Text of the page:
The city of Westfield received $ 45,000 this fiscal year that it didn’t receive last year.
Quite the story at a time when the COVID-19 pandemic has affected the city’s finances and everything – especially the sales picture – is worse than expected.
The payment for the first quarter of the fiscal year came from the state as the city’s share of marijuana taxes, which was first collected this year. The city’s first marijuana retailer, Cannabis Connection, opened in June.
Westfield isn’t the only one seeing new money from the state’s growing cannabis industry. But cities and the companies themselves don’t necessarily know what’s going to happen next. As the industry matures, there is increasing competition and market volatility as consumer acceptance and habits change after pandemic lockdowns.
Will the end of COVID-19 restrictions mean more business? Will new stores open watered-down receipts or will greater social acceptance lead to more sales? Will new business in neighboring communities – Springfield’s first opening in September and taxes not yet – change the bottom line in communities that had monopolies in the early days?
And will the Massachusetts cannabis industry feel it when Connecticut – where the governor is pushing for legalization – and New York legalize adult marijuana? New Jersey voters approved the legalization in November.
Westfield Mayor Donald Humason, who opposed legalization as a legislature, said he is budgeting revenue very carefully based on all variables.
Those in the industry are also cautious.
“It’s kind of unknown at this point,” said Tom Keenan, CEO of Cannabis Connection.
He said that more competition will get into his business, at least initially.
“The market will expand. It’s all about how fast, ”he said.
Due to the bottleneck, products are currently being tested in accordance with state standards. Westfield recently approved an agreement with a marijuana laboratory to open in an industrial building near Westfield-Barnes Regional Airport.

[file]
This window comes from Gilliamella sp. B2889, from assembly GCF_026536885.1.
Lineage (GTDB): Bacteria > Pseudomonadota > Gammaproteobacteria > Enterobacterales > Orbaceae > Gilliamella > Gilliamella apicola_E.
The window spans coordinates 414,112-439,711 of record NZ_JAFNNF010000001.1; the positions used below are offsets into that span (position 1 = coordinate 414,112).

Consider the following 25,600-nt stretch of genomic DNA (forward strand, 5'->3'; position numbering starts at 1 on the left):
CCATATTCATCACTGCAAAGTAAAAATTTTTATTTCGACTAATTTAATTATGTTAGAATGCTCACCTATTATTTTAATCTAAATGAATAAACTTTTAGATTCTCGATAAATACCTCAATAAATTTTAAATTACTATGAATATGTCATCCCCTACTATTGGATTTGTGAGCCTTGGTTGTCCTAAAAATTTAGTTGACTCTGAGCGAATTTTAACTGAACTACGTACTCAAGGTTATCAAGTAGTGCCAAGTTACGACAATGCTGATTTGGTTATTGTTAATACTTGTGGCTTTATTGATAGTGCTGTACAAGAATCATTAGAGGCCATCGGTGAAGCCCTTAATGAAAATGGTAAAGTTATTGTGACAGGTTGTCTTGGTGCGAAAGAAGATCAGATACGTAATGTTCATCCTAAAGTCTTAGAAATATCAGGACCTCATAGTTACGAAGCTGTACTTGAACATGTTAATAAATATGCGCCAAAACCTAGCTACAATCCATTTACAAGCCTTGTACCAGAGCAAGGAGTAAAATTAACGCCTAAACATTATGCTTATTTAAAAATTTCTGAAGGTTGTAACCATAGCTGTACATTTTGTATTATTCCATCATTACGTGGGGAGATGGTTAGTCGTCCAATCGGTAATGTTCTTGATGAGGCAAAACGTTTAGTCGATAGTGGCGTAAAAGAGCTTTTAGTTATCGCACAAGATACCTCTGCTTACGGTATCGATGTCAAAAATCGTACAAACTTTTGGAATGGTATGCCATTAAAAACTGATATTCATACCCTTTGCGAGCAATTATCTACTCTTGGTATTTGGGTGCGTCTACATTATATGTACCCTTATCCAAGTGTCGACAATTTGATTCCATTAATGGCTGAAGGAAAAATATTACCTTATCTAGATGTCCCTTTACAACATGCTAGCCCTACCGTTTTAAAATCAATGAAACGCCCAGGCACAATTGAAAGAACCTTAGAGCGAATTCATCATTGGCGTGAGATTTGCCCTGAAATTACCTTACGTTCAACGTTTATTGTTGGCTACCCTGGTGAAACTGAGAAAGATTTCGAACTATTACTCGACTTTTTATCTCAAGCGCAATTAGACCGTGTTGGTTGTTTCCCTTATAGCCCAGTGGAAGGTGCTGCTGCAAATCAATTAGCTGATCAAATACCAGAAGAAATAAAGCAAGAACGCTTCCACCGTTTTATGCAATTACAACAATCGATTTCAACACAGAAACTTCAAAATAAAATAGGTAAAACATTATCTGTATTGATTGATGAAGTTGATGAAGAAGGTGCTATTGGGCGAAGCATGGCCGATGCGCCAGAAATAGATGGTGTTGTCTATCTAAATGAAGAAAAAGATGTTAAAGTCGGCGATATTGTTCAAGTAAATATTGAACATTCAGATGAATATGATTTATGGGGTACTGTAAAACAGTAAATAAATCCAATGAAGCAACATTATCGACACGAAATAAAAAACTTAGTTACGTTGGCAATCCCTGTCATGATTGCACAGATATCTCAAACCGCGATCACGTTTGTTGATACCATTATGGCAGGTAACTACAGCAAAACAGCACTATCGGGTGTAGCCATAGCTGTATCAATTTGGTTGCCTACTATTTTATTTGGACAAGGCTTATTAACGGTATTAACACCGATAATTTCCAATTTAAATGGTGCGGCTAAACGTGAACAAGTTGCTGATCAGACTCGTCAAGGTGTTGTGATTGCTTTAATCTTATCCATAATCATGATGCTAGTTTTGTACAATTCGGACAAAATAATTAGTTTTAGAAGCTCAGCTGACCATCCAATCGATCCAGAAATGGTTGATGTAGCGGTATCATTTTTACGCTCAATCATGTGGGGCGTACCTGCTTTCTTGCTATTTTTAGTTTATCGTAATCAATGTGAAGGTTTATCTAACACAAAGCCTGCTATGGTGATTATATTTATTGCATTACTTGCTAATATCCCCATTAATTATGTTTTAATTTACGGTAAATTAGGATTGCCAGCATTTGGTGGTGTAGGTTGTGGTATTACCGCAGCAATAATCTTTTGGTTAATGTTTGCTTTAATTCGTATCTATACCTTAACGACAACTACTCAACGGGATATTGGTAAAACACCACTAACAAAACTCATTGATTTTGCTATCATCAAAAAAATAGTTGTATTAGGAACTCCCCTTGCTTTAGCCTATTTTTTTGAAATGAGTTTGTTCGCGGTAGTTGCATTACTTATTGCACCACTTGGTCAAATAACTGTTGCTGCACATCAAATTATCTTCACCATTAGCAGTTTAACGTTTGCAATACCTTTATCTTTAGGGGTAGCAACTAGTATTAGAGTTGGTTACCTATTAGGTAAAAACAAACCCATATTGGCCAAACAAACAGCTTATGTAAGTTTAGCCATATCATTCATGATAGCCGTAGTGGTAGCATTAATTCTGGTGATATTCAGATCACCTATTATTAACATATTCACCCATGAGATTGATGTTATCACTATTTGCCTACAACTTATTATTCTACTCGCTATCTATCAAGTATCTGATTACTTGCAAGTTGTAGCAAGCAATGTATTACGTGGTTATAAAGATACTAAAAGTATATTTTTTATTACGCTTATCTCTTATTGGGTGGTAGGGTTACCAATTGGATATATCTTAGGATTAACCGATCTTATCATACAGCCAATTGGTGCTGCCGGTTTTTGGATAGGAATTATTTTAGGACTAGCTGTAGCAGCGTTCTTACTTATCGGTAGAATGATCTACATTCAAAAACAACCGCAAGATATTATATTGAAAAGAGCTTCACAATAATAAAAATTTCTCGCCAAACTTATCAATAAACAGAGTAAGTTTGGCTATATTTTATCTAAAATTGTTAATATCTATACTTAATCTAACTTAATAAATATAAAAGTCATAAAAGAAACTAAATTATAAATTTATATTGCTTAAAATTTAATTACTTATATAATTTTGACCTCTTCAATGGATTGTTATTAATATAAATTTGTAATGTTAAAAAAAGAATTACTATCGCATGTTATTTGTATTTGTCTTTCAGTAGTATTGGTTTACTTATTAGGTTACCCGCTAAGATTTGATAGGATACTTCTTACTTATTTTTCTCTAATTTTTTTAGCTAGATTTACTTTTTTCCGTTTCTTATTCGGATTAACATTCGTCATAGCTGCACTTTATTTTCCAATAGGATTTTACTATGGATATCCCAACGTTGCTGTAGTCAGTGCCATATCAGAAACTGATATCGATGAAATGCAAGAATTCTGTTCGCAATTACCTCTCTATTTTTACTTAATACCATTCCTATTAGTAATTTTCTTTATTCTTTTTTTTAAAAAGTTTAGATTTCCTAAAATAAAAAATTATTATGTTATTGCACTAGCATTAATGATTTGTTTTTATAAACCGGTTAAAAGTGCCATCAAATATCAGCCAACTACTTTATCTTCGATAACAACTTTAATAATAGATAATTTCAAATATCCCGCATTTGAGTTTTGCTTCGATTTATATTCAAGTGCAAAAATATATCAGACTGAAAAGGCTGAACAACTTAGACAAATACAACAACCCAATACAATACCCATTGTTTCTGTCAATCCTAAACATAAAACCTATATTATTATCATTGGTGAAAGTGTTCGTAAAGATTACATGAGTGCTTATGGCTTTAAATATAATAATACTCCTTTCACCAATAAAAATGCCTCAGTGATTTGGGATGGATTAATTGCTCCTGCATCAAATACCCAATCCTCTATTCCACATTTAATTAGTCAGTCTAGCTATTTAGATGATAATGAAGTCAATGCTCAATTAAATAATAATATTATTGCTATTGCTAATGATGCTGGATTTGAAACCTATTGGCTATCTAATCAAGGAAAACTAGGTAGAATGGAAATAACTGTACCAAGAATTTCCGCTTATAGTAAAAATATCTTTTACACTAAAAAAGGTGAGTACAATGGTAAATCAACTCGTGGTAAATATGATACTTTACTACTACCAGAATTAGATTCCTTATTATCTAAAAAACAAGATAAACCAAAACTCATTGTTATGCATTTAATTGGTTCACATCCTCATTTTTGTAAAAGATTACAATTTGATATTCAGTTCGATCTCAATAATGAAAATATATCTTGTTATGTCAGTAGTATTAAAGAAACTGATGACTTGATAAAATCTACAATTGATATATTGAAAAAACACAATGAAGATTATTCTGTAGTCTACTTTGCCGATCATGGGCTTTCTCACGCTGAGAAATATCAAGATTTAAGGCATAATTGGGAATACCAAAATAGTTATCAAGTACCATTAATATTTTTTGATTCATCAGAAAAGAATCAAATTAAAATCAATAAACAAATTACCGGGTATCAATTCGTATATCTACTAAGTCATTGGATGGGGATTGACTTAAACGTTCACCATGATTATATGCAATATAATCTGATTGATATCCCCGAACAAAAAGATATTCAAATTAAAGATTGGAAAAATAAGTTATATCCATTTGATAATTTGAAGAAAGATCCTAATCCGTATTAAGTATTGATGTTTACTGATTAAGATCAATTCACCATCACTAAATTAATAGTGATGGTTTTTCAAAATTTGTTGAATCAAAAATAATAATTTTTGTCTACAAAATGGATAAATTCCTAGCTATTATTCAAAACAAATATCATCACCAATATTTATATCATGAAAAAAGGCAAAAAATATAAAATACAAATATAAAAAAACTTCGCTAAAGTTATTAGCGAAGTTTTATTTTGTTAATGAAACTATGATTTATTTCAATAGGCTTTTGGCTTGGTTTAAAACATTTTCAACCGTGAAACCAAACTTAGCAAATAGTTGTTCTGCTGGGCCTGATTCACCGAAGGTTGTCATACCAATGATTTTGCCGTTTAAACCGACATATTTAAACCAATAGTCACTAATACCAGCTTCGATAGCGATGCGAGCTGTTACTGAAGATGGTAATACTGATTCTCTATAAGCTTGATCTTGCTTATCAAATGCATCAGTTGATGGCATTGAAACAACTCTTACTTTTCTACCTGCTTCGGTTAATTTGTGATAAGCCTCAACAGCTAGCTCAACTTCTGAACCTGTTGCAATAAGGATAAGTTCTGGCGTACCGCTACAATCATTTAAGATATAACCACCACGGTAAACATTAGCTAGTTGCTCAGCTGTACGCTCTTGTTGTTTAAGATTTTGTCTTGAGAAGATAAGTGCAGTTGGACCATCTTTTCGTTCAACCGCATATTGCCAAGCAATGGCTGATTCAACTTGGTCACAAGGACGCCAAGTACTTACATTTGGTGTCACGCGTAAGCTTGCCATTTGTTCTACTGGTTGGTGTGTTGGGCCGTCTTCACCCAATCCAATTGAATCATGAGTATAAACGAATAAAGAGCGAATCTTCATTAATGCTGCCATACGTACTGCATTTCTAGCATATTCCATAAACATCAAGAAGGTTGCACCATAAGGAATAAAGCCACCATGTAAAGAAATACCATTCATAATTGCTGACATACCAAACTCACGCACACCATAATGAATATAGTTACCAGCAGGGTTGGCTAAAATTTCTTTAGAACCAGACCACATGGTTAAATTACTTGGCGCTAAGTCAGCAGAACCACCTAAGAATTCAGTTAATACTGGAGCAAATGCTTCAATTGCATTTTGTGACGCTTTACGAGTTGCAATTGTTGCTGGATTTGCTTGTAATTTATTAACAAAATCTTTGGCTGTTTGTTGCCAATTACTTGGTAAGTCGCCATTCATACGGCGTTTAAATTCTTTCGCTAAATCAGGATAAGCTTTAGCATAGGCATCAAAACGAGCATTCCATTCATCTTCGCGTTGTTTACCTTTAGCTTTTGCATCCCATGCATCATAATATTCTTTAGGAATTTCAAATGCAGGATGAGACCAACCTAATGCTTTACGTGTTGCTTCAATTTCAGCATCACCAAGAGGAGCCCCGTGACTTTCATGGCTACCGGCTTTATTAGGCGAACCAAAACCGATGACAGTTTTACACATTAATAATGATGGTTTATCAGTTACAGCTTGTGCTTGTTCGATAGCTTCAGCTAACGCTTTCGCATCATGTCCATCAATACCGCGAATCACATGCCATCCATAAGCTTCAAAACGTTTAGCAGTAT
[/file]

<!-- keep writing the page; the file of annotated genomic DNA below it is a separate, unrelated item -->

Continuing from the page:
Municipal source of income
In Massachusetts communities, recreational marijuana tax can be up to 20%: a sales tax of 6.25%, an excise tax of 10.75%, and a city and town local option tax of up to 3%. Not only do communities impose impact fees on marijuana retailers, but growers and processors as well.
Only recreational marijuana retailers generate sales tax. Medical marijuana is not taxed.
Recreational marijuana raised $ 14.9 million for cities in the fiscal year ended June 2020. That represents an increase in local marijuana tax revenue of nearly $ 2.9 million between December 2018 and May 2019, according to the Massachusetts Department of the Treasury.
The 80 marijuana retailers operating in Massachusetts had total gross sales of over $ 1 billion by the end of October, according to the State Cannabis Control Commission. The milestone was reached two years after the first two pot stores opened in November 2018. They were the first legal marijuana recreational stores on the east coast.
The state does not divide the revenue by city, but the municipalities in the region have provided figures for the Republican.
Northampton has three marijuana stores – including NETA on Conz Street, one of the state’s first two legal marijuana stores. Colonial Cannabis Co. on Bridge Street opened in June and Resinate on Pleasant Street opened in November.